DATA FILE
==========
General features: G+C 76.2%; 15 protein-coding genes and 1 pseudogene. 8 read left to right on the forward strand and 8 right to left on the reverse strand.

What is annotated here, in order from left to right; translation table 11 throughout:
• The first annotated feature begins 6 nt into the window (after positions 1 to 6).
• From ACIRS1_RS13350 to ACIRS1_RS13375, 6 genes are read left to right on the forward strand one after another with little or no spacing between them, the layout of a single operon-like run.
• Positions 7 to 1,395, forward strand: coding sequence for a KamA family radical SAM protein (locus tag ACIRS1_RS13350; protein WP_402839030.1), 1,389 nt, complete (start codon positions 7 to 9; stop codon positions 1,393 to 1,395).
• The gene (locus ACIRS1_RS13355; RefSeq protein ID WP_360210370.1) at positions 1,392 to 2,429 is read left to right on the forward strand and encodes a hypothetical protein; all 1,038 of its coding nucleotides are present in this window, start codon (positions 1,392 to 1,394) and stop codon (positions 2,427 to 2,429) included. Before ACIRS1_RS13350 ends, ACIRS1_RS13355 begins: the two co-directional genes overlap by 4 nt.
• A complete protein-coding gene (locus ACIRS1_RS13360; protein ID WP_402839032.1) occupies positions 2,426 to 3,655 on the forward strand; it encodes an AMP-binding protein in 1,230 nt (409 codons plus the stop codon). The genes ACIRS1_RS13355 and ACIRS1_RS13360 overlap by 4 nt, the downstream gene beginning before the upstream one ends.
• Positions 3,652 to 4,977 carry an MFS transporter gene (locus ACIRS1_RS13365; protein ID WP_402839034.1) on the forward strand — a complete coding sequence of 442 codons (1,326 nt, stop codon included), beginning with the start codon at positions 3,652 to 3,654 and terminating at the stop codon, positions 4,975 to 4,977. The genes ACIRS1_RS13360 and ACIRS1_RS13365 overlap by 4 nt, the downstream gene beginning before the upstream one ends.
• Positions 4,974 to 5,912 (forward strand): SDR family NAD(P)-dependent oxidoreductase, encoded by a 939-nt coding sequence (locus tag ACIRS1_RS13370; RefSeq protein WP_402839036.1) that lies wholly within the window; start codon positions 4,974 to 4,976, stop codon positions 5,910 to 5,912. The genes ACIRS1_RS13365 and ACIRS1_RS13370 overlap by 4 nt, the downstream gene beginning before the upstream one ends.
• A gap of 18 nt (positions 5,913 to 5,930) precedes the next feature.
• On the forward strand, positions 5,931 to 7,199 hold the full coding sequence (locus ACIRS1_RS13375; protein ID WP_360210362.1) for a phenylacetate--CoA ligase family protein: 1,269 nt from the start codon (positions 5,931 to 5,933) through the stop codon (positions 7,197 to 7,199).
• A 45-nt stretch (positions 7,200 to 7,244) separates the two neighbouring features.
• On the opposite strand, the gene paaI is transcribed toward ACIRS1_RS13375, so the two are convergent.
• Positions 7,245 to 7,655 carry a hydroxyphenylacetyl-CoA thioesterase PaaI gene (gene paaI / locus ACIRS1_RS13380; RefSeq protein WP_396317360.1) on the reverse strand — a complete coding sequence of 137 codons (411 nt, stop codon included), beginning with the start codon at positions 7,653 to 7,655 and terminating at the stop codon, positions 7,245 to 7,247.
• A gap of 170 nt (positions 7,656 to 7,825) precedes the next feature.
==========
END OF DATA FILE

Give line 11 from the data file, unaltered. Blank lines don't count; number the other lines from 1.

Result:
• On the forward strand, positions 5,931 to 7,199 hold the full coding sequence (locus ACIRS1_RS13375; protein ID WP_360210362.1) for a phenylacetate--CoA ligase family protein: 1,269 nt from the start codon (positions 5,931 to 5,933) through the stop codon (positions 7,197 to 7,199).